With just over 35 days remaining until the start of the 2019 Cheltenham Festival, most racing enthusiasts are plotting their diaries and delving through the ante post lists for those lucratively priced hot chances. For the trainers and owners, however, it can sometimes be a worrying time. The Festival is the pinnacle of the National Hunt season and to get your horse there in one piece is one form of triumph, getting into the winners enclosure is another altogether.
The Festival races are amongst the most competitive in the world. Cavalry charge starts of breakneck speeds are common and when a high number of horses are jumping over challenging fences and hurdles, there is regrettably a higher propensity for injuries and fatalities for jockeys and horses alike. The stakes are high, the risks even greater.
Some owners have even said enough is enough and have withdrawn their horses entirely from competing in any races at Cheltenham. This may be regarded as slightly draconian or the right decision: either way, owners and trainers are well within their rights to determine when and where their horses may run.
My curiosity was therefore aroused and I decided to investigate objectively to see the situation for myself. First off, to a high profile story which emerged recently: the case of the Rooney’s.
THE ROONEYS CASE
Paul and Clare Rooney have been prolific racehorse owners in recent years over the flat and national hunt courses. One of their notable successes was of course Willoughby Court who won the Neptune Novices Hurdle at The Festival in 2017. However, their record at Cheltenham since has met a string of ill luck including the unfortunate fatality of Starchitect in the 2017 Caspian Caviar Gold Cup along with One For Billy who crashed through a tape when on the verge of winning a race in October last year.
As a consequence (although there is no reported link between these afore-mentioned incidents and the decision), the owners have instructed their trainers, which includes amongst others Nigel Twiston-Davies, Jonjo O’Neil and Kim Bailey, not to declare any runners at Cheltenham for the foreseeable future. This decision was made based entirely on safety concerns.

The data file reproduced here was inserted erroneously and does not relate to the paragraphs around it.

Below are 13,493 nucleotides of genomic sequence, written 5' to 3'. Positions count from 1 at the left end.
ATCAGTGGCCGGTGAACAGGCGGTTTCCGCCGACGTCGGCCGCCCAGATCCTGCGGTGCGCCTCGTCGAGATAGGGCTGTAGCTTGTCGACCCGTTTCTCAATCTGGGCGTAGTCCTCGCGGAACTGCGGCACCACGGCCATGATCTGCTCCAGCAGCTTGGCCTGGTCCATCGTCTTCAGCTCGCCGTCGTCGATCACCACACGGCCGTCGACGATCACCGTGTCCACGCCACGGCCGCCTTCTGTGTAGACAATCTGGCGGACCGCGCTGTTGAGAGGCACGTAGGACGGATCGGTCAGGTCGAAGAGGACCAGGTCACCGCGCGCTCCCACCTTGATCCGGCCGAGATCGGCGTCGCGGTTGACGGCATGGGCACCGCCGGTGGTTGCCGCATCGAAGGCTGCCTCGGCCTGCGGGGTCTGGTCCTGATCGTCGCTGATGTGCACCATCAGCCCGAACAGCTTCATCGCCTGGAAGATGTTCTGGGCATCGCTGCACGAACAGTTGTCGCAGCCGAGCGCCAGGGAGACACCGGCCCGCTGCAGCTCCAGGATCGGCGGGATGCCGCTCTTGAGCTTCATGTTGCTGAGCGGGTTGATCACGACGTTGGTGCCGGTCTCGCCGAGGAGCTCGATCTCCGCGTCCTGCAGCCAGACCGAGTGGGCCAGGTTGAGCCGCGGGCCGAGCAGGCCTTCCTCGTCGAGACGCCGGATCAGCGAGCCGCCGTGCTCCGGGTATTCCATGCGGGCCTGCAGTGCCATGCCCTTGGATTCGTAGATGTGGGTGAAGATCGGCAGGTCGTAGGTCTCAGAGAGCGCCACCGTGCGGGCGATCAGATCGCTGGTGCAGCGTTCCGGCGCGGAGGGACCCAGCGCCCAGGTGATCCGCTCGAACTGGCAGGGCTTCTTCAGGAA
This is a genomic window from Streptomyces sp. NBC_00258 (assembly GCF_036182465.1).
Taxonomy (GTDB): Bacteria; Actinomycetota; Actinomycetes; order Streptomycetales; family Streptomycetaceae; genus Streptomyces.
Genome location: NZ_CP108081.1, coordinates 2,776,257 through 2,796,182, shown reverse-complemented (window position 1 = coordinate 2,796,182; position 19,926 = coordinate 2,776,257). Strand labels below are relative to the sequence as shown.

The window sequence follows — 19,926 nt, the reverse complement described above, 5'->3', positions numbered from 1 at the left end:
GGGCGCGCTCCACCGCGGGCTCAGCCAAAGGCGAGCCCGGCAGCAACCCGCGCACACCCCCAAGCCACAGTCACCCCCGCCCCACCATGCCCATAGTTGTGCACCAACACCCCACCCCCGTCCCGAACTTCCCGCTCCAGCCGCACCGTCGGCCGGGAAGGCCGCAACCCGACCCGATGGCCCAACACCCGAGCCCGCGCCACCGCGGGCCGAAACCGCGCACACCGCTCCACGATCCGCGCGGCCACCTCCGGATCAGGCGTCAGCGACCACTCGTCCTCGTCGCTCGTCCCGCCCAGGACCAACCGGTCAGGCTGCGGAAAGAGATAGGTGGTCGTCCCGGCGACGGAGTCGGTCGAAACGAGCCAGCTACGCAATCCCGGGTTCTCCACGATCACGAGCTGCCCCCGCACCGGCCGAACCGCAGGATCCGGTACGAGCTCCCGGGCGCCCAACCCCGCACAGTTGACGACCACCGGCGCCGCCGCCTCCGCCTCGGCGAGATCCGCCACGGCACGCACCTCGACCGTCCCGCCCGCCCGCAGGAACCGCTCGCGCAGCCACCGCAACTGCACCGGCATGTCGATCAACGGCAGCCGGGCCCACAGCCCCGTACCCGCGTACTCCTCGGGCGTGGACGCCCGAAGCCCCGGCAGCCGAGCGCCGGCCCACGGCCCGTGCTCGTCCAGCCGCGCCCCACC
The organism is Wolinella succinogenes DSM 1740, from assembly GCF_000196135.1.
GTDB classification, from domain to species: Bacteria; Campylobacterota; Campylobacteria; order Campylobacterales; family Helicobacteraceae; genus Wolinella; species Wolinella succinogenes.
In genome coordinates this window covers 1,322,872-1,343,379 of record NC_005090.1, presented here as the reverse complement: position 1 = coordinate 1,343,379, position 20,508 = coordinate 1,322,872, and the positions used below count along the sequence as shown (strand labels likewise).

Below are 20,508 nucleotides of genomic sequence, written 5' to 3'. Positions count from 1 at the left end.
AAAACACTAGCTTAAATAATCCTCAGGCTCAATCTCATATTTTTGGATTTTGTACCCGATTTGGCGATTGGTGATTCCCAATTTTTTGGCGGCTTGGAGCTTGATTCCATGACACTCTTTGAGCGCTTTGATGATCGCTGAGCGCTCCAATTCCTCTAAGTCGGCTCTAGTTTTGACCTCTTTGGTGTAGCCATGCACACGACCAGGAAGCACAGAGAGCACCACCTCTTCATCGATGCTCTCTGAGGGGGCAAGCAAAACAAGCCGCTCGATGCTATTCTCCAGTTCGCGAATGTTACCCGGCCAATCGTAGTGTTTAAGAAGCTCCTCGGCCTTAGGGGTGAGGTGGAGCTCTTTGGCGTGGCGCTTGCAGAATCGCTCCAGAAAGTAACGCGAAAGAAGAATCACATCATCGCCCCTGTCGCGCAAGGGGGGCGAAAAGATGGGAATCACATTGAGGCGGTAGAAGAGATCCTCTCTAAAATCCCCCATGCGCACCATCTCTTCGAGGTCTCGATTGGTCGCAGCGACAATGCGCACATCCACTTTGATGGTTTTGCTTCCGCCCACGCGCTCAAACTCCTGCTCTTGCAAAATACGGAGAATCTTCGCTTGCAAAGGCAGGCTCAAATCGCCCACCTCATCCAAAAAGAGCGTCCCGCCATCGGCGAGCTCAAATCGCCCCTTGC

Cheltenham Racecourse have so far yet to respond although the British Horse Racing Authority has made some recommendations in response to the seven fatalities suffered at the The Festival in 2018 most noticeably during the final race, The Grand Annual Handicap Chase which saw three entries sadly perish.
THE BHA RECOMMENDATIONS
The main changes advised by these recommendations (17 in all) pinpointed issues with the 2 mile chases, veterinary inspections, statistical rates of falling for jockeys and trainers and more analysis into the likelihood of horses pulling up due to fatigue and thereby recognising the potential for this occurrence prior to the race starting.
Consequently, the 2miles races have had their field sizes reduced to 20 from 24. Pre-race checks by veterinary inspectors have also been increased along with deeper analysis of statistical records of trainers and jockeys who are most likely to suffer falls and are advised to “engage constructively with the BHA to reduce the number of fallers.”
The Martin Pipe Conditional Handicap Hurdle has also been altered to stop jockeys from claiming their normal allowance, thereby encouraging trainers to refrain from using the jockeys with the best claim allowance in favour of those with more experience.
THE FENCES & THE HORSES
Prestbury Park officials have always been prompt at tackling issues relating to particular fences which have deemed to be a potential risk to horses. One such case was the so called “Death Fence” which was the second last fence on the Old Course. This fence had been producing a high number of incidences mainly due to the positioning of it being at the end of a downhill gradient. Horses were producing speeds that stopped them from negotiating the fence correctly and resulting in horrendous falls for jockeys and horses alike. However, the fence was altered in 2010 and placed 90 meters further down and past the infamous bend to give horses more time to steady their running speed when approaching it. The fourth last fence on The New Course was also repositioned in 2006.
However, an intruding theory put forward by former National Hunt jockey and racing correspondent Marcus Armytage, claims that contemporary horses are not as robust as they once were. Stallions, whose careers were ended prematurely by injury, are reportedly passing on these weaknesses to their offspring.
The Grand National was always at the forefront of horse racing safety speculation in the past. Now that the Aintree Grand National has successfully avoided any fatalities since 2012, it is of no surprise that the attention has now shifted towards the Cheltenham Festival, which grows more popular year by year. However, the next Festival will be the real tester after the changes brought in by the BHB.
The Festival organisers always put safety and horse’s welfare before everything else and this is continually supported by trainers, jockeys and racing enthusiasts. The work that Cheltenham has done over the years has clearly reflected the demands raised by the recent safety concerns.
The fences and undulations are no different to any other course, it is simply down to the increased number of horses who wish to participate in these highly lucrative races and Cheltenham Racecourse has addressed these particular issues in good time for the opening roar on March 12th.